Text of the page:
3. Page Efficient Photograph Placement

FIG. 2 is a flow chart of representative embodiment of a placement computer program 200 for locating the placement features 120 on the display medium 110.

Block 205 is the initial block of the placement computer program 200. Block 205 chooses an unlocated placement feature which is not on a list 208 of placement features 120 to be located on the display medium 110. In FIG. 2, the list 208 of placement features 120 to be located on the display medium 110 is shown for illustrative purposes only and is not a method step. Block 205 then transfers control to block 210.

When the placement feature 120 chosen by block 205 is larger than the display medium 110, block 210 transfers control to block 220. Otherwise, block 210 transfers control to block 240.

When the orientation of the placement feature 120 chosen by block 205 is the same as the orientation of the display medium 110, block 220 transfers control to block 235. Otherwise, block 220 transfers control to block 225.

Block 225 rotates the placement feature 120 chosen by block 205 to match that of the display medium 110. Block 225 then transfers control to block 230.

When the placement feature 120 chosen by block 205 is larger than the display medium 110 in at least one of its dimensions, block 230 transfers control to block 235. Otherwise, block 230 transfers control to block 240.

Block 235 reduces the size of the placement feature 120 chosen by block 205 to fit within the boundaries of the display medium 110. Block 235 transfers control to block 240.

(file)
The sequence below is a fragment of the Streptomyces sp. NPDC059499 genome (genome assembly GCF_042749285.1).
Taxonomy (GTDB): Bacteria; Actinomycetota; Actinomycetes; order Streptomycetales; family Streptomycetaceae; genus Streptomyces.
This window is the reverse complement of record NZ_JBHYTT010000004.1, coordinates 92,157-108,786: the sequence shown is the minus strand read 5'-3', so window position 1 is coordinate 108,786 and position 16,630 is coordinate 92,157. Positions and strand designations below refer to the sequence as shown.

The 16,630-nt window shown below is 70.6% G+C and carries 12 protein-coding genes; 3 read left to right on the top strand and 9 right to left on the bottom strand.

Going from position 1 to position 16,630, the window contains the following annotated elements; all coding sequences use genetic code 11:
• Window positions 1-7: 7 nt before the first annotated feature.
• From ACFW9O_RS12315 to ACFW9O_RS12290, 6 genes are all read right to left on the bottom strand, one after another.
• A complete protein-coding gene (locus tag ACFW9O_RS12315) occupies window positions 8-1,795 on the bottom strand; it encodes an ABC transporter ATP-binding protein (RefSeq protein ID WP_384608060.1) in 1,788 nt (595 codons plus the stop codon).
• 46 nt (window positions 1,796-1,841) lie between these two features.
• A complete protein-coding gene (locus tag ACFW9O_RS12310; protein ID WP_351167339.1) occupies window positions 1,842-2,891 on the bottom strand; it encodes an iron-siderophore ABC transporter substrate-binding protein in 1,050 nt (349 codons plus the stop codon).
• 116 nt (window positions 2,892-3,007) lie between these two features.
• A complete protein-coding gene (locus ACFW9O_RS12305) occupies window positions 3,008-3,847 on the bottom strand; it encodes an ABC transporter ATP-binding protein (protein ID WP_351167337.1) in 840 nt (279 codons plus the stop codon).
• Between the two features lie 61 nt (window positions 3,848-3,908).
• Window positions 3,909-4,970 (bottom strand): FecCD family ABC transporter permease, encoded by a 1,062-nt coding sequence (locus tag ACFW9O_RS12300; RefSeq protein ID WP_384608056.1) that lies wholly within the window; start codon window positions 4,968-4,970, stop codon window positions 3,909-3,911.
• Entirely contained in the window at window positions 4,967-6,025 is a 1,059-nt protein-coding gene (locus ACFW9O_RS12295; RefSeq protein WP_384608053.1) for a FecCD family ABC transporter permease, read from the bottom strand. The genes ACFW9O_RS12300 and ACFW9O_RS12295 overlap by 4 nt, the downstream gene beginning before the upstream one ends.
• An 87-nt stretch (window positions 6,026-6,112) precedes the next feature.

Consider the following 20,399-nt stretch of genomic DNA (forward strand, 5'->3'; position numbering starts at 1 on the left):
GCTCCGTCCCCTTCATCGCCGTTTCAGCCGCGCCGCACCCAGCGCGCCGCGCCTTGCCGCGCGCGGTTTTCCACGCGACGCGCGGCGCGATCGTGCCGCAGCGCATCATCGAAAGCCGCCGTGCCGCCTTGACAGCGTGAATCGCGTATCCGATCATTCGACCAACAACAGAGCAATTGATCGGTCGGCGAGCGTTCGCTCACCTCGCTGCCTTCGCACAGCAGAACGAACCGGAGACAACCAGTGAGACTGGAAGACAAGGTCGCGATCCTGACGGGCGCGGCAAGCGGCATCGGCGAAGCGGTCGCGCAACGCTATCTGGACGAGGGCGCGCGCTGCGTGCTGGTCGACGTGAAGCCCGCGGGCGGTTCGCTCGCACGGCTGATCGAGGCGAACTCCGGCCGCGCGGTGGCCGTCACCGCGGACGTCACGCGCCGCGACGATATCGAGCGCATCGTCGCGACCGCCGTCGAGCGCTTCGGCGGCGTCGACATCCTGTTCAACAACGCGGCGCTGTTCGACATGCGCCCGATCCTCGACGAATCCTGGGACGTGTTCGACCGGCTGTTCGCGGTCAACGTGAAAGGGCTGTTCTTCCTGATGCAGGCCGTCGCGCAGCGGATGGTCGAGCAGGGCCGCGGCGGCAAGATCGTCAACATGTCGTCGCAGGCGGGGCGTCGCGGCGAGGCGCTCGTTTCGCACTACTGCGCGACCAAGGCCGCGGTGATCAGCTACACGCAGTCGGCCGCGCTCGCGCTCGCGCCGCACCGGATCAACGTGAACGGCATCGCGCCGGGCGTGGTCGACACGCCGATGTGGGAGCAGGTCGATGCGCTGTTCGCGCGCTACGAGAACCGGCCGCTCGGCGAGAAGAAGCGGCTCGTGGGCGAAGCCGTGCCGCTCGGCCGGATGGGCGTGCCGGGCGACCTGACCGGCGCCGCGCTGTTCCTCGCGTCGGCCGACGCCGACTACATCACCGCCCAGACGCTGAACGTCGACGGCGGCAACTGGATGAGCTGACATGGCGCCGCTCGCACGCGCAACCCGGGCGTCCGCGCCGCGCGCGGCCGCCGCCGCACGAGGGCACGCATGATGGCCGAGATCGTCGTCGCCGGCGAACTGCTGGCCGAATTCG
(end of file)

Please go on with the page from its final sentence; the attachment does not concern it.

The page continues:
In an alternate embodiment wherein placement features 120 are not reduced, the decision step of block 230, and the reduction step of block 235 are omitted. For this embodiment, block 225 transfers control to block 240, and when the orientation of the placement feature 120 chosen by block 205 is the same as the orientation of the display medium 110, block 220 transfers control to block 240

In yet another embodiment wherein placement features 120 are not reduced and are not rotated to match that of the display medium 110, the decision method step of block 210, the decision method step of block 220, the rotation method step of block 225, the decision step of block 230, and the reduction step of block 235 are omitted. For this embodiment, block 205 transfers control to block 240.

Block 240 adds the placement feature 120 to the list 208 of placement features 120 to be located on the display medium 110. Block 240 transfers control to block 250.

When there are remaining unlocated placement features 120 not on the list 208 of placement features 120 to be located on the display medium 110, block 250 transfers control to block 205. Otherwise, block 250 transfers control to block 260.

Block 260 evaluates each placement feature 120 on the list 208 of placement features 120 to be located on the display medium 110 for both landscape and portrait orientations of the placement features 120 and selects the next placement feature 120 and orientation to be located on the display medium 110. A representative embodiment of a method for selecting the next placement feature 120 to be located is discussed in sections 4 and 4.1 below. Block 260 transfers control to block 270.

Block 270 locates the selected next placement feature 125. Block 270 transfers control to block 280.

Block 280 removes the selected next placement feature 125 from the list 208 of placement features 120 to be located on the display medium 110. Block 280 transfers control to block 290.

When there are remaining placement features on the list 208 of placement features 120 to be located on the display medium 110, block 290 transfers control to block 260. Otherwise, block 290 terminates the placement computer program 200.

4. Placement Feature Selection